In the meantime, Iran’s supreme leader Ayatollah Ali Khamenei continues to deny the Islamic Republic’s involvement in Ukraine. Accordingly, and in line with the anti-Western rhetoric previously mentioned, the official position reiterated by the Ayatollah is that the conflict in general was devised as a US-based diversion to justify NATO’s enlargements. As the UK gets ready to send armour-piercing rounds containing depleted uranium to Ukrainian forces, between the Kremlin, already protesting for the use of “nuclear weapons”, and the care recommendations of the UN on radioactive exposure, the conflict confirms to be yet another chessboard where the international power games unfold, with Iran and Russia playing on the same side.
Tate Nurkin talks about the intricacies of AI technologies applied to the military domain and gives us an overview of the AI-powered military programs, what it means for the future of warfare and touches on ethical issues.
Tate Nurkin is the founder of OTH Intelligence Group and a Non-Resident Senior Fellow at the Atlantic Council.
Interviewer: Arnaud Sobrero
This is ITSS Verona Member Series Video Podcast by the Cyber, AI and Space Team.
ITSS Verona - The International Team for the Study of Security Verona is a not-for-profit, apolitical, international cultural association dedicated to the study of international security, ranging from terrorism to climate change, from artificial intelligence to pandemics, from great power competition to energy security.
The use of artificial intelligence may change how war is conducted
In 2020, amidst the biggest pandemic the world has seen since the Spanish Flu in 1918, two ex-soviet states were battling over an area of just 4,400 km² in the mountainous region of Nagorno- Karabakh. Armenia and Azerbaijan, so close and yet so far, are two mortal enemies sharing a common DNA.
This war, at first, seemed like a faraway regional conflict between two neighboring states, away from western Europe and even further from the United States. However, a closer inspection requires us to pay a lot more attention to the conflict. Indeed, this conflict is illustrative of how the extensive use of artificial intelligence-enabled drones can be instrumental in shifting the outcome of a war. Thus, the application of artificial intelligence (AI) in the military domain is disrupting the way we approach conventional warfare.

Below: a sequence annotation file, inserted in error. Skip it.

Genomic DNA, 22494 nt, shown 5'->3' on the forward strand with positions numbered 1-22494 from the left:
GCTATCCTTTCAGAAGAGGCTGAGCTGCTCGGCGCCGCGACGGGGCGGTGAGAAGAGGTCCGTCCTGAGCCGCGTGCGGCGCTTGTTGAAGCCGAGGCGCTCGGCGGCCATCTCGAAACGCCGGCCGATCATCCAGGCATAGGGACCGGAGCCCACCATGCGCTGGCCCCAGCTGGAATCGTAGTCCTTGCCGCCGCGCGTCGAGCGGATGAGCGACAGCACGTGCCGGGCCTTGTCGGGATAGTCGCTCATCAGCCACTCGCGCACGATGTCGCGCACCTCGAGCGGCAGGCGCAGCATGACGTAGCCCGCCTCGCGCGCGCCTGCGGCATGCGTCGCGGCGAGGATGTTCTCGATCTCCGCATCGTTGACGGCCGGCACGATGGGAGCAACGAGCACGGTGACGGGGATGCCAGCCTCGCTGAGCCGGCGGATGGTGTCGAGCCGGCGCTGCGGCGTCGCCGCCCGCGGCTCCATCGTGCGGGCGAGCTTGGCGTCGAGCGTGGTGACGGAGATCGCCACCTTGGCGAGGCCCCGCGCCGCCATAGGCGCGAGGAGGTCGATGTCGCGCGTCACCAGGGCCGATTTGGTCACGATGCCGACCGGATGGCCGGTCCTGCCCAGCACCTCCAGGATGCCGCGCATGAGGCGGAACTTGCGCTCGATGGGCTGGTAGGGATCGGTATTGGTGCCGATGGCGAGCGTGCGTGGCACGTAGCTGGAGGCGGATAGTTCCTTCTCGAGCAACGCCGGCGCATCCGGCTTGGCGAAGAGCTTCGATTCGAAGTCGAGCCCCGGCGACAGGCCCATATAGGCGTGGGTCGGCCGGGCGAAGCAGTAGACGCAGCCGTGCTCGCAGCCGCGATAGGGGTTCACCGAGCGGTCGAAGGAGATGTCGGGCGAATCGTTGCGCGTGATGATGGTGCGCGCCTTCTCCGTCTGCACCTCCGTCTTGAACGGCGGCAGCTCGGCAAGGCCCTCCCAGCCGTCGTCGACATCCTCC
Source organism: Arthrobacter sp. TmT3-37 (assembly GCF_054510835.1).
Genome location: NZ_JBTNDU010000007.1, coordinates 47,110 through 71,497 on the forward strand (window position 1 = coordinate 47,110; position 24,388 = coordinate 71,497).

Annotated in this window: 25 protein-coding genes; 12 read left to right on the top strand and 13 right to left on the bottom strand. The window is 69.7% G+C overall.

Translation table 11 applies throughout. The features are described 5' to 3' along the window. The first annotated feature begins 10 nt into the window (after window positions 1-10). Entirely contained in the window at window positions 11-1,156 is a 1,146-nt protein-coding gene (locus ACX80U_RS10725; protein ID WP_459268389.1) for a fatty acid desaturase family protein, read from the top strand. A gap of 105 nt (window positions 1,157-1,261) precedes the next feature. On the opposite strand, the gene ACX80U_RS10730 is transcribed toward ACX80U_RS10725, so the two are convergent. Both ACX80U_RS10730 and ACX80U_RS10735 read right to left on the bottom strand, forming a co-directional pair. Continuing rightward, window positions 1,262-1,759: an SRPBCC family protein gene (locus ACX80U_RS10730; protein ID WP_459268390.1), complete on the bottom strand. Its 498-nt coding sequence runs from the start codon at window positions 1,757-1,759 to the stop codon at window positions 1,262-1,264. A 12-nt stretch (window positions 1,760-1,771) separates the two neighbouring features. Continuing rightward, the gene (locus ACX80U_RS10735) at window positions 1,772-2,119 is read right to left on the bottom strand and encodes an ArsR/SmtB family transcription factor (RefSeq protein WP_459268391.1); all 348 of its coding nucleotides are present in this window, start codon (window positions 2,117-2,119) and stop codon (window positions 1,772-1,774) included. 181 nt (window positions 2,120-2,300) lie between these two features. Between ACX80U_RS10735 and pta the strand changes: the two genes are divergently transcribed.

'Harpy' and 'Harop' loitering munitions (LM) are autonomous weapon systems produced by Israel Aerospace Industries (IAI), a state-owned aerospace and aviation manufacturer. A loitering munition or 'kamikaze drone' is an unmanned aerial vehicle (UAV) with a built-in warhead tarrying around an area searching for targets. Once the target is located, the LM strikes the target detonating on impact. The significant advantage of these systems is that during loitering, the attacker can decide when and what to strike. Should the target not be found, the LM returns to the base. In addition, these systems are equipped with machine learning algorithms that can take decisions without human involvement, allowing them to process a large amount of data and decide instantly, revolutionizing the speed and accuracy of the actions.
Conducting Warfare through AI – Ethical Implications
Wars fought with lethal autonomous weapons (LAWS) equipped with AI are not a vision of a distant future. These weapons are being deployed presently and are a huge game changer and, those 'market disruptors' will once and for all change the way the wars are fought. Former CIA Director and retired Gen. David Petraeus claims that “drones, unmanned ships, tanks, subs, robots, computers are going to transform how we fight all campaigns. Over time, the man in the loop may be in developing the algorithm, not the operation of the unmanned system itself.”
However, military operations conducted without human involvement raise many ethical questions and debates. On one side, supporters argue that LAWS with AI generate fewer casualties due to high precision, and thanks to lack of emotions, can even eliminate war crimes. On the other side, machine learning bias in data input may create unpredictable mistakes. AI decision-making may result in flash wars and rapid escalation of conflicts with catastrophic consequences. Thus, by lowering the cost of war, LAWS might increase the likelihood of conflicts.
Furthermore, the transfer of the responsibility of decision-making entirely to the machine will drastically distance a human from an act of killing, questioning the morality and ethics of the application of AI for military purposes. Lack of international laws and regulations created a Wild West with developed countries acting as both sheriffs and outlaws. Vigorous debates are already taking place among academics and military organizations in the western world as they are trying to keep up with the increasing technological developments. The resulting discussions triggered the creation of a group of governmental experts on LAWS at the United Nations in 2016. Despite ongoing United Nations discussions, international ban or other regulations on military AI are not likely to happen in the near term. Consequently, before we can fully grasp the consequences of applying artificial intelligence in the military domain and start creating "killer robots'', a more cautious approach should be recommended to limit the deployment of AI systems to less-lethal operations such as bomb disposal, mine clearance and reconnaissance missions.
For all the potential applications of AI to the military domain, the question stays: Will it help us sleep better at night or prevent us from sleeping at all?